Elections to the Lok Sabha and the Assembly are scheduled to be held in 2014 and in the run-up to them the BJP is keen to consolidate its vote bank, that too unfortunately on the basis of dividing the people.
This became clear when the party almost stalled the Parliament on Monday to draw attention that a particular community was under attack and so-called “ethnic cleansing” was the plan that some forces, best known to the BJP, were working on. For record, the Muslim-Hindu population in Kishtwar is 52:48 percent and out of nearly 3000 Village Defence Committees armed by the government in the wake of spurt in militancy in mid-1990’s, more than 95 percent are Hindus. The same is the case with neighbouring Bhaderwah and Doda towns.
Besides this, a large number of Army, paramilitary forces and the Police are deployed in the area. So wherefrom does the threat of ethnic cleansing comes is something which only the BJP must be aware of.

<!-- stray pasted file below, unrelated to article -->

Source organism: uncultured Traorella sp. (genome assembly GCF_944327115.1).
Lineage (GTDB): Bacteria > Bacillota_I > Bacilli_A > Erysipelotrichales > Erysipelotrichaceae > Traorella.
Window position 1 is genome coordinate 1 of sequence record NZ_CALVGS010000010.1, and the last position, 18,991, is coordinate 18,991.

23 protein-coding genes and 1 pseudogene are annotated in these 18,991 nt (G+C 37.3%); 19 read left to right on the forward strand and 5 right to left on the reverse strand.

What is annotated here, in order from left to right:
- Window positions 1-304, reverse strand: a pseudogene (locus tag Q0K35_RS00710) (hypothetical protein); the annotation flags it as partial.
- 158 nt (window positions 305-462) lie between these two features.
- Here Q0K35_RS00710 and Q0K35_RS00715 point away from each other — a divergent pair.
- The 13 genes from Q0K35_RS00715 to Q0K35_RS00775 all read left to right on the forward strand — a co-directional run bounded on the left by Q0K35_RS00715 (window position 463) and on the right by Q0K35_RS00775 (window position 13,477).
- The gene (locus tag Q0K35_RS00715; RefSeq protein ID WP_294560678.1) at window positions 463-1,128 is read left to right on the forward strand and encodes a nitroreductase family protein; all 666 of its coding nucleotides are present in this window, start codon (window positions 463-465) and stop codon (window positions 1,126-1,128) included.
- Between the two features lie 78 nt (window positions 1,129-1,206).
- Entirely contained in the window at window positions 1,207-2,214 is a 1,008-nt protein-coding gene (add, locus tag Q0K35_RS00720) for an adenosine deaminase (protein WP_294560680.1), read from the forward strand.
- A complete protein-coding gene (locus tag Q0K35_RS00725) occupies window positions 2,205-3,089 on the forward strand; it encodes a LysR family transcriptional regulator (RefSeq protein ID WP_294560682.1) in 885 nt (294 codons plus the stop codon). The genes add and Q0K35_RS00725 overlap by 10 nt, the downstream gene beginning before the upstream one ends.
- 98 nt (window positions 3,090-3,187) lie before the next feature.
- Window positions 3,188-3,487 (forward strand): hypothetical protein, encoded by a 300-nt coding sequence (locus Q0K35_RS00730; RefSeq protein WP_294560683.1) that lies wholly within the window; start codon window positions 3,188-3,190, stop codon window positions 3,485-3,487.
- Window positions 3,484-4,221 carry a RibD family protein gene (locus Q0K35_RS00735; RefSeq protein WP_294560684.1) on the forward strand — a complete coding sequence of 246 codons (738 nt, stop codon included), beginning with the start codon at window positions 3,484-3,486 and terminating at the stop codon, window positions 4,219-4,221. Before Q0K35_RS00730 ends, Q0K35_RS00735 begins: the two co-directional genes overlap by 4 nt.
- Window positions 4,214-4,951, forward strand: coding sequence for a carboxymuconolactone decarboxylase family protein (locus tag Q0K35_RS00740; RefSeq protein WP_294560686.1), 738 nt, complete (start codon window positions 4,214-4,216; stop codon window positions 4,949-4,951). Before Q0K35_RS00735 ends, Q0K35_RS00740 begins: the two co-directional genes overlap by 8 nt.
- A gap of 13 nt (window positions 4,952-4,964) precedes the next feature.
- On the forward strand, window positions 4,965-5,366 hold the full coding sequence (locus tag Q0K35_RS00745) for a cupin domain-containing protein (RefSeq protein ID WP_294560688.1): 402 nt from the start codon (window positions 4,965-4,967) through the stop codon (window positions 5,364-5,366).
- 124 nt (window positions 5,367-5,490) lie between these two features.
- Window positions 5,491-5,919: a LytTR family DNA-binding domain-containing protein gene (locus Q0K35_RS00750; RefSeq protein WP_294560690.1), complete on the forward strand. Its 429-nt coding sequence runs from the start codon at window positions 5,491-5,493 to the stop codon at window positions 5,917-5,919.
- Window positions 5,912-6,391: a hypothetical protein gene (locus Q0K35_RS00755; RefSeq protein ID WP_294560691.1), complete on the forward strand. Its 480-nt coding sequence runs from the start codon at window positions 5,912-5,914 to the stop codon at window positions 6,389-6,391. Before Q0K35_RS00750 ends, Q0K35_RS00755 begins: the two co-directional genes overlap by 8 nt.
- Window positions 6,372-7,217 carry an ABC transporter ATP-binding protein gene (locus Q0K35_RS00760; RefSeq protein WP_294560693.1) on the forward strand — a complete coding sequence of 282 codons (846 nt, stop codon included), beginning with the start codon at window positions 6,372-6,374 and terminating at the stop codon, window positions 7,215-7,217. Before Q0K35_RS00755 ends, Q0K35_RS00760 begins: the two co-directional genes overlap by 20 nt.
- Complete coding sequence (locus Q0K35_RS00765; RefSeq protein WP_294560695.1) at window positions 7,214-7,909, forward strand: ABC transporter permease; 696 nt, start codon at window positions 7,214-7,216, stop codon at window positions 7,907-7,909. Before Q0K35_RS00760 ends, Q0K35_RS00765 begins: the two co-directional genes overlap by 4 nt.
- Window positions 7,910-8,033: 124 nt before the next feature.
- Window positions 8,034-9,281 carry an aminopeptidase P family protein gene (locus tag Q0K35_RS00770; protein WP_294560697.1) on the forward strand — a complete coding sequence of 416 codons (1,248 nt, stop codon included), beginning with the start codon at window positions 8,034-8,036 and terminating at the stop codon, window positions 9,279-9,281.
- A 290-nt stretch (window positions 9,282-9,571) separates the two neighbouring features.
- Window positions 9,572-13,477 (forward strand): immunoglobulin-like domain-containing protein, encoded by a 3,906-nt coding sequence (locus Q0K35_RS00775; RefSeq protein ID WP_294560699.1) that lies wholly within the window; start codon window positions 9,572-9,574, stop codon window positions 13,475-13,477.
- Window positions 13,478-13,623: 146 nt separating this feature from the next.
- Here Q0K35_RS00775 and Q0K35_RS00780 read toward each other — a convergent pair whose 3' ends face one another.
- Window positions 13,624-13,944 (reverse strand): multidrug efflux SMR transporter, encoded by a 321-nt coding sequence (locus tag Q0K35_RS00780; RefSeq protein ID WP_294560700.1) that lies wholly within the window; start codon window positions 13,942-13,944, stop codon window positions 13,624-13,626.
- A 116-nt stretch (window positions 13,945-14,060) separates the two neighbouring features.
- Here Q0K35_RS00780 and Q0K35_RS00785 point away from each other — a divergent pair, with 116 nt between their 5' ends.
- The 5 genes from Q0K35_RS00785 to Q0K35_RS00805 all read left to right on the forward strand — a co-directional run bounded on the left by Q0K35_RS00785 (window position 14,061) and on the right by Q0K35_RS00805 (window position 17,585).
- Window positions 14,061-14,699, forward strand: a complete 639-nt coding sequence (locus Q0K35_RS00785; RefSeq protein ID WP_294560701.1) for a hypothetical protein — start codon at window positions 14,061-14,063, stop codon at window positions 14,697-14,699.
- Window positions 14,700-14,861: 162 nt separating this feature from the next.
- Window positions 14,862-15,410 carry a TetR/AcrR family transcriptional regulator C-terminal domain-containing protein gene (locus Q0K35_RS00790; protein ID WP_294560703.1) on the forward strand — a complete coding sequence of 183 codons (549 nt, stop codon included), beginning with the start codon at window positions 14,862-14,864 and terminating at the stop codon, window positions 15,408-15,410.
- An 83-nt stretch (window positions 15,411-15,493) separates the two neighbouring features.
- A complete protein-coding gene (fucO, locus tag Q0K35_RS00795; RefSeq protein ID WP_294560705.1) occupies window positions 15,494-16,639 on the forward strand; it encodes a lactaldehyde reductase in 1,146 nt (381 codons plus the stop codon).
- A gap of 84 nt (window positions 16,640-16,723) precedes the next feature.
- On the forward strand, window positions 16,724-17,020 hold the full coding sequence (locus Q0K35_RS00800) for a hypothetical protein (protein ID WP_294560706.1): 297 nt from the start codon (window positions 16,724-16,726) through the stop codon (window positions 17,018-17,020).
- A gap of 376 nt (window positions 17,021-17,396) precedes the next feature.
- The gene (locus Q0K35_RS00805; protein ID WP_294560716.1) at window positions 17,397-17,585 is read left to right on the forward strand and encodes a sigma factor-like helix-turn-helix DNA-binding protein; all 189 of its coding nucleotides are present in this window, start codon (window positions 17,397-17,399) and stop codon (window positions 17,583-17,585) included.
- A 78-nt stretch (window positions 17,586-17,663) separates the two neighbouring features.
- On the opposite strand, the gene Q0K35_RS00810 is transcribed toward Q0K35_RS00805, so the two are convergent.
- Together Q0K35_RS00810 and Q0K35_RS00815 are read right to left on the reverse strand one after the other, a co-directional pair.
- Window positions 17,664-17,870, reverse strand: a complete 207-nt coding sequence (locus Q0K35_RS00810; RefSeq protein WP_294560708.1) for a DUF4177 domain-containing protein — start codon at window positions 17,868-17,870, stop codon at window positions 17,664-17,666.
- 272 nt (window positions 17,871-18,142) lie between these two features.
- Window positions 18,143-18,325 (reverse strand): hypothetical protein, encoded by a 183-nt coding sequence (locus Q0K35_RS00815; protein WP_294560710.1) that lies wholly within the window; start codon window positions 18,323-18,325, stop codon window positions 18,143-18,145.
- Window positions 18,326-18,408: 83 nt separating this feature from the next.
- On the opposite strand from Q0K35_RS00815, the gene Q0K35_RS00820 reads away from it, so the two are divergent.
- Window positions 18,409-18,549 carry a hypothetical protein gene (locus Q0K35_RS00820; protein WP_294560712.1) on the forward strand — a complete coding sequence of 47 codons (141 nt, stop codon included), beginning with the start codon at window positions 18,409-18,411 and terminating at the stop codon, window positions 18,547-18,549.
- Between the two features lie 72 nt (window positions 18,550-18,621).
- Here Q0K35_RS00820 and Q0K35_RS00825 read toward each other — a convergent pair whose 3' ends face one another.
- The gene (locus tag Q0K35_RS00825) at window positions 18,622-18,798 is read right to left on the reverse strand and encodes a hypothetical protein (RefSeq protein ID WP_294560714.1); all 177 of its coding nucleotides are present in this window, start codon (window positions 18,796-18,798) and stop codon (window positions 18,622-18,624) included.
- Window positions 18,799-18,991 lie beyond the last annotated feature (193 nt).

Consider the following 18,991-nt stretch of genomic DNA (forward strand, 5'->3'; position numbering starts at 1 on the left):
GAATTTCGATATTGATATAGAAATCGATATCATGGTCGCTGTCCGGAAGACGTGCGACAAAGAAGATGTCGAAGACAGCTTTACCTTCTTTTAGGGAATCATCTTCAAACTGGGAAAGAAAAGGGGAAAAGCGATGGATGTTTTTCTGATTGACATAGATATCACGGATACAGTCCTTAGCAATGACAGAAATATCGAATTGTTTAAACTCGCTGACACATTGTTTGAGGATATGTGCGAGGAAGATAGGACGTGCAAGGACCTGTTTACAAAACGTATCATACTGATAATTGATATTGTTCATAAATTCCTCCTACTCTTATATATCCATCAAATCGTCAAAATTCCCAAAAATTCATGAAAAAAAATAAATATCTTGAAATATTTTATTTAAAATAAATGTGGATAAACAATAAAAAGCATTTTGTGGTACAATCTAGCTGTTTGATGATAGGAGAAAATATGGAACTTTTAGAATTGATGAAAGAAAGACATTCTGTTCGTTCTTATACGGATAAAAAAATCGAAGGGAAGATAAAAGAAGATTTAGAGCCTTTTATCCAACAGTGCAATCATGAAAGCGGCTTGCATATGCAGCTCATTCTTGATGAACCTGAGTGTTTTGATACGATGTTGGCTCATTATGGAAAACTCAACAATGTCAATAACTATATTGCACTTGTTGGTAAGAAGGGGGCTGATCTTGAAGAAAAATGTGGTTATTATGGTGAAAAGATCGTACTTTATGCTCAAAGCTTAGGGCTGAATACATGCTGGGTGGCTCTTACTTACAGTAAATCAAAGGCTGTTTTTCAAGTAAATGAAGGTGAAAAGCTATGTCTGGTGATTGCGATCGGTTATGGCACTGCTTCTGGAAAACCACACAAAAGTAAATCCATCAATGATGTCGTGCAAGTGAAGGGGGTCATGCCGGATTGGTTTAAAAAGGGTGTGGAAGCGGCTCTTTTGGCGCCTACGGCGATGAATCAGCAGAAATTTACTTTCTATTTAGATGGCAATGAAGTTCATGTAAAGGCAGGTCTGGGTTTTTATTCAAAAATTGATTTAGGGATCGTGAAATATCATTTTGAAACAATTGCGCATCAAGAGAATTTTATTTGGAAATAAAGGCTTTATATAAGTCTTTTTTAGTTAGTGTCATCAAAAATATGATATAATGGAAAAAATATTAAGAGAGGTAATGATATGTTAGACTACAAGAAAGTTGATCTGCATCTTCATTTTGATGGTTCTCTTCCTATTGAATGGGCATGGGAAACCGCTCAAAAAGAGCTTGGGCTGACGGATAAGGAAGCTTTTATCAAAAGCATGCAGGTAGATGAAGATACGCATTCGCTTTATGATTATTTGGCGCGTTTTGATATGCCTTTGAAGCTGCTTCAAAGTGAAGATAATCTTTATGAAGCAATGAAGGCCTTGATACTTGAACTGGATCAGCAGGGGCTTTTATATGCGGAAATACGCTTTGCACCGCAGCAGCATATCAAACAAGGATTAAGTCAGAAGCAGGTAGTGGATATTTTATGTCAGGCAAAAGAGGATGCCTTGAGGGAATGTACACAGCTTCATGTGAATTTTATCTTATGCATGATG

To cover up the role of VDCs is something very dangerous. Recent actions of VDCs have proven that this State-patronised force has not done any good to bring normalcy to the region. In fact, what is grossly ignored is the incident of alleged rape of a girl by members of the VDC in Kuntwara village in Kishtwar that has fuelled the tension. Two accused have already been arrested after the locals protested and said that the VDCs even stopped them (at gunpoint) from approaching the police. With the VDCs enjoying “powers and perks” from the State, the demand for disbanding them is growing loud.
The incident in Kishtwar that unfortunately has unfolded into a tragedy is not an isolated one; nor is it purely because some people were holding green flags or raising pro- freedom slogans. Kishtwar, despite the fact that it was the only place after Kashmir in 1947, which did not witness a single communal riot, has of late turned very sensitive. With Kashmir as a base for pro-freedom sentiments, areas in Chenab valley and Pir Panjal regions also have been under this influence and this is nothing new.
While there is more than one version about what exactly happened on Eid day, the fact is that the trouble has been simmering for quite some time and even intelligence inputs had pointed towards a bigger problem in the area. What is relied upon is the fact that an altercation between two bikers from rival communities put the town on fire, and as thousands of Muslims were out to offer Eid prayers, the confrontation became too serious with Hindus also coming out to score their own point.